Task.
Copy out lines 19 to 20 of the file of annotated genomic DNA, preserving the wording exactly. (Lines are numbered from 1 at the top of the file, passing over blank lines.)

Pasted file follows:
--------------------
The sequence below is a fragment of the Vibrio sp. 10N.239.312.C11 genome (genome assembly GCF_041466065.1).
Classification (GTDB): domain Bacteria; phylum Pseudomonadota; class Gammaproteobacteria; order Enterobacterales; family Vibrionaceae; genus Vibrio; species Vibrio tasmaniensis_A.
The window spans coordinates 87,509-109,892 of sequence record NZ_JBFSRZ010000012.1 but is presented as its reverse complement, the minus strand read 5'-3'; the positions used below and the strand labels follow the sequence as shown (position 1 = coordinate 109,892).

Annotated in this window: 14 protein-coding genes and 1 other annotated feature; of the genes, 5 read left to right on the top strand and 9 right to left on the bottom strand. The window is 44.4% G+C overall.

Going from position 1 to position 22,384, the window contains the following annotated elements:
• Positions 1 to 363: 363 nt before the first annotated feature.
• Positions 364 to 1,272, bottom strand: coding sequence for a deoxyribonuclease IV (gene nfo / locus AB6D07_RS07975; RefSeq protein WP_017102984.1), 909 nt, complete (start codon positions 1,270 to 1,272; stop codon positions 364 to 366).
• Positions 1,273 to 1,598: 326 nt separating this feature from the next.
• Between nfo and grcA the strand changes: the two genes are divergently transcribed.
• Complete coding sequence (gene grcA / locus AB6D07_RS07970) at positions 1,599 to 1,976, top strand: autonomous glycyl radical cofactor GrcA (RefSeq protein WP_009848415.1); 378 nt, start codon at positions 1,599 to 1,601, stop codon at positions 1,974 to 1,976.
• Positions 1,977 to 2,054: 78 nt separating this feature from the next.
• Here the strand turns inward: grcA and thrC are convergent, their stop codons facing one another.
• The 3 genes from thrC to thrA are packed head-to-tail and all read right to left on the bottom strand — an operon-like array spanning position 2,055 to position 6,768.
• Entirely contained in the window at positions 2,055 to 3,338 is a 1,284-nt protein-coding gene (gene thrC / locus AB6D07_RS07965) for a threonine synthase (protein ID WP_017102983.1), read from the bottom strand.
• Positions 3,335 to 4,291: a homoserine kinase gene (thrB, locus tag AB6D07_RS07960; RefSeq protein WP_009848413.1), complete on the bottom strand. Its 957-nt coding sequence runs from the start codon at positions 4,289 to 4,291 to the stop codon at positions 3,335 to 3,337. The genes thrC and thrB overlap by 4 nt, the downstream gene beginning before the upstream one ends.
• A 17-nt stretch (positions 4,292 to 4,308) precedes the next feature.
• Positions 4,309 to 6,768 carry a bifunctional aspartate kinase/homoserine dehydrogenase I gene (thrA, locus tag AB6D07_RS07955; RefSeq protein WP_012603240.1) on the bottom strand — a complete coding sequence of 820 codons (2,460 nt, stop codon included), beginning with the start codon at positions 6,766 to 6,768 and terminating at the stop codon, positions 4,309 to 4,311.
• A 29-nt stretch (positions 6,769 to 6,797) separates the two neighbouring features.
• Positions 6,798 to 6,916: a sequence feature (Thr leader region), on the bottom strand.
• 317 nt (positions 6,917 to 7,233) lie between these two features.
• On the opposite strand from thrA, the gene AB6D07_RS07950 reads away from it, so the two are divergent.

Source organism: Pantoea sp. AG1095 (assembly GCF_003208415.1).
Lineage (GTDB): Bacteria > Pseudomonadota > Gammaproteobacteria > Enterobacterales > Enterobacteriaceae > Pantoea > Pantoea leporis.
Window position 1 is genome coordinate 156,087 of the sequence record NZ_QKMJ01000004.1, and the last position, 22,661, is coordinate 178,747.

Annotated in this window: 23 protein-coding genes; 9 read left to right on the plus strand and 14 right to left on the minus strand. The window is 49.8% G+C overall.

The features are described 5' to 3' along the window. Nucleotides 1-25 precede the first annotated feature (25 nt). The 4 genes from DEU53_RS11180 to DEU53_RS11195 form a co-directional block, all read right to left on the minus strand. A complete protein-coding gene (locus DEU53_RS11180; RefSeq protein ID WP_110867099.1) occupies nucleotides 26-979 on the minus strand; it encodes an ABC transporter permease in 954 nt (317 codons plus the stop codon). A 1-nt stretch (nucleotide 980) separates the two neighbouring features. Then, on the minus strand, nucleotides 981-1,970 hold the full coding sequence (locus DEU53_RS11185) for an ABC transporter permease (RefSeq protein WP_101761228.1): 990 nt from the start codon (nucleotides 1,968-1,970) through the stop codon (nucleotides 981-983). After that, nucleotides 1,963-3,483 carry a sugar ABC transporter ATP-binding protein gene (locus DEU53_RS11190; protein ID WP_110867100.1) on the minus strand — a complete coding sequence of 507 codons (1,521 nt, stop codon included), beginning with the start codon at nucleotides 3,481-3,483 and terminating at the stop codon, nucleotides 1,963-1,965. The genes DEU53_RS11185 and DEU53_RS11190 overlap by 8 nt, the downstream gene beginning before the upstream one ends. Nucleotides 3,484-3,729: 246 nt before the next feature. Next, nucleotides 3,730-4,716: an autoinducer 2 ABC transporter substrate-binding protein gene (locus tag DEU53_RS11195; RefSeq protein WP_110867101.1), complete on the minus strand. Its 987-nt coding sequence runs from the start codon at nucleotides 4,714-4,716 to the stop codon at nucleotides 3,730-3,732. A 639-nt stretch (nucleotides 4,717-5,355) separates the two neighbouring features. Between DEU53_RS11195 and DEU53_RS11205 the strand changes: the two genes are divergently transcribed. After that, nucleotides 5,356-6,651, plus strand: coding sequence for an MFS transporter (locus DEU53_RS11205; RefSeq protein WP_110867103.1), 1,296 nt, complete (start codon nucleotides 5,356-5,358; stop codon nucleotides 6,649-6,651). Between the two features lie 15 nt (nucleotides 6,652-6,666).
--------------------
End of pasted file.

• Positions 6,798 to 6,916: a sequence feature (Thr leader region), on the bottom strand.
• 317 nt (positions 6,917 to 7,233) lie between these two features.